A Passion for Open Source and Solving Big Problems: A Conversation with Doug Cutting, Hadoop Creator

As big data continues to push and stretch the limits of conventional database and data processing technologies, Hadoop is emerging as an innovative, transformative and cost effective solution to tackle the big data challenges. Hadoop, the open-source software framework that supports data-intensive distributed applications was created by Doug Cutting in 2006 while at Yahoo. In this interview Doug shares his insight about the genesis and future of Hadoop.

 

  • According to some estimates, the total addressable market for big data is about $100B
  • Enterprise Strategy Group research shows that 50% of IT organizations are either doing something with Hadoop or planning to do something with Hadoop in the next 12 to 18 months.
  • One of the most searched terms on the Gartner website is Hadoop. In the last 12 months, those searches spiked over 600%.

 

Did you ever imagine Hadoop was going to get that big?

No, no, not at all. I was very lucky to happen across something that was becoming a big trend in computing. At the time, I thought, “There’s this wonderful technology at Google. I would love to be able to use it but I can’t because I don’t work at Google.” Then I thought, “There are probably a lot of other people who feel that same way, and open source is a great way to get technology to everyone.” I understood from the beginning that by using Apache-style open source, we could build something that would become the standard implementation of that technology. That was the goal from the outset, to build a commodity implementation of GFS and MapReduce.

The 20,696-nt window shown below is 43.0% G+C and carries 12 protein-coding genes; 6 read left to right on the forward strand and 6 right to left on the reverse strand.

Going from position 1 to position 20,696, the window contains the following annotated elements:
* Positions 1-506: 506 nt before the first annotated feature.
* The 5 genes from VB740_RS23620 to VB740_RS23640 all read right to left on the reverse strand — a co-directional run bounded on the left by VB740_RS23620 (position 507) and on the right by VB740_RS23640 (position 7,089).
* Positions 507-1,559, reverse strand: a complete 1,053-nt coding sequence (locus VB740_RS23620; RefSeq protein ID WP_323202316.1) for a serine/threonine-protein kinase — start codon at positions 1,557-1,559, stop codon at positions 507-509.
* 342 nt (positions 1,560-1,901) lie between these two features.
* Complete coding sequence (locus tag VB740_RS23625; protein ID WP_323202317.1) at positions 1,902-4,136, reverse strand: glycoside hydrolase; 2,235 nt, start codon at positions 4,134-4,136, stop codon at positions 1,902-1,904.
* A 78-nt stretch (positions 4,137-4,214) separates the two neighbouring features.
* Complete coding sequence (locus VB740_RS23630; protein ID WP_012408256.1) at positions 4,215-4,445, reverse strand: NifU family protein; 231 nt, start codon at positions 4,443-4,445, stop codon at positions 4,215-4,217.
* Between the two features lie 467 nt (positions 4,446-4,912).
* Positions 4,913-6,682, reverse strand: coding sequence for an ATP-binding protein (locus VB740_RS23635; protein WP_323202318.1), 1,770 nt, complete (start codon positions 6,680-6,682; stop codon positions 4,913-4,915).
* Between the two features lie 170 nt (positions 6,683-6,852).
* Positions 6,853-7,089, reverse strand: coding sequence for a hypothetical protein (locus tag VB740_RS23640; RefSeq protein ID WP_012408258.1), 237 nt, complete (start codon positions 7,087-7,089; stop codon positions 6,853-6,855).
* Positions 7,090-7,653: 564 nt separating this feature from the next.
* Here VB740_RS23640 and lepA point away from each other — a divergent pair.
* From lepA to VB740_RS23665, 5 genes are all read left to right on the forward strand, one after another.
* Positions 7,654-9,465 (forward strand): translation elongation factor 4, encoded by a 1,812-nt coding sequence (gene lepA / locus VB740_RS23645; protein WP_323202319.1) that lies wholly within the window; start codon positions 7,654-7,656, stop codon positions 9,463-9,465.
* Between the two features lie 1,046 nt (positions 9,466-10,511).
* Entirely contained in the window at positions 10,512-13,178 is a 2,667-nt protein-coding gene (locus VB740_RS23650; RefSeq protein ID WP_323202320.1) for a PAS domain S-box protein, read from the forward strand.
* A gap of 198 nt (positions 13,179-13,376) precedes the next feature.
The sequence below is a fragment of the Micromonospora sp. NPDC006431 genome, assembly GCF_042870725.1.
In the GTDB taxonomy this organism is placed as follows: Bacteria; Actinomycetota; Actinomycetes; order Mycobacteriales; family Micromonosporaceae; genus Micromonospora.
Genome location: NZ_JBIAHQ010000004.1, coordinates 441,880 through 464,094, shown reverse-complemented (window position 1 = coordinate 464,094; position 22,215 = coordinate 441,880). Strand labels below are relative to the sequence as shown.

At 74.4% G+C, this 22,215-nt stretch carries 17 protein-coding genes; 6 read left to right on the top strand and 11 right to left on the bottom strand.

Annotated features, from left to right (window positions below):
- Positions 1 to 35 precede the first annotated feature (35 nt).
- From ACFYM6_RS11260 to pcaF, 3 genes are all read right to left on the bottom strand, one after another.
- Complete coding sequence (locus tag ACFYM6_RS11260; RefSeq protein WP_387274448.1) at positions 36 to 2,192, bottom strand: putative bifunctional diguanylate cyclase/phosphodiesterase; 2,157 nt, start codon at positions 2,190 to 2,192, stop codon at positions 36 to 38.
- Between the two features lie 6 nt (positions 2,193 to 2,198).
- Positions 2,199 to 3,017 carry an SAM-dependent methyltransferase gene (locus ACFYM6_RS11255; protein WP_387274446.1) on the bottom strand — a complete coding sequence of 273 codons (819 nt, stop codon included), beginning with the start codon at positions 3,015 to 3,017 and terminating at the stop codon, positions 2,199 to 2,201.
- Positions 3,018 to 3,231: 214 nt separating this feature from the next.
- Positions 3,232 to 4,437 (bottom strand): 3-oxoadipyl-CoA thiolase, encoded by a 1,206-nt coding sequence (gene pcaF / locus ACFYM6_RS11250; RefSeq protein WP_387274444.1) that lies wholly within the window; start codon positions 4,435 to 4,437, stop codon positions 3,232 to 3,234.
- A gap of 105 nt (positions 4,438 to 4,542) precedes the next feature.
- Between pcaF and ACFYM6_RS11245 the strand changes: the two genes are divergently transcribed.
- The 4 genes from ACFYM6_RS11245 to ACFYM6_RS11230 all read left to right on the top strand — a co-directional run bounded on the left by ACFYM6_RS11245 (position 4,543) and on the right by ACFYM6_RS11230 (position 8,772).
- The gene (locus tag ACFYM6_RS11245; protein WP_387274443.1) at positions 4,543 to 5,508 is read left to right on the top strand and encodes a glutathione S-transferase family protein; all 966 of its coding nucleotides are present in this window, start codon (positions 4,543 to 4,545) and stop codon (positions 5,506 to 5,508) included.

Let’s talk about your job as Chief Architect at Cloudera, what do you do at Cloudera?

I have three things that I do, but I don’t really think of any of them as being an architect.
I spend about a third of my time working on software sales as an engineer. I like to keep my hands dirty. Ever since I was in my 20s, I’ve thought that pretty soon I’d be too old to program, and every decade I’ve kept programming. I’m about to turn 50, and we’ll see if I keep on programming through my 50s. I don't know. So that’s about a third of my time. 

I spend roughly another third doing what I call politics, which is largely working at Apache, helping to keep things running smoothly. I’m chair of the board of directors, so it’s my responsibility to put together the agenda for the meetings, to run the meetings, and to try to resolve the issues that come up. 

My third role is as part of the marketing team for Cloudera and for big data and Hadoop generally.

 

When you created Hadoop in 2006, the term “big data” hadn’t even been coined, what was the problem you were trying to solve back then?
Most of the technology that we named Hadoop in 2006 was actually stuff that we’d been building since about 2003 in a project called Nutch. The problem I was trying to solve was a very specific problem of crawling the web, collecting all of these web pages and building indexes for them and maintaining them.

For the Nutch project we needed distributed computing technology, we needed to store datasets that were much bigger than we could store on one computer, and we needed to have processes that would run and be coordinated across multiple computers. We saw the papers from Google, the GFS paper and the MapReduce paper, and we thought, “That’s the right platform.” So we set about rebuilding that platform.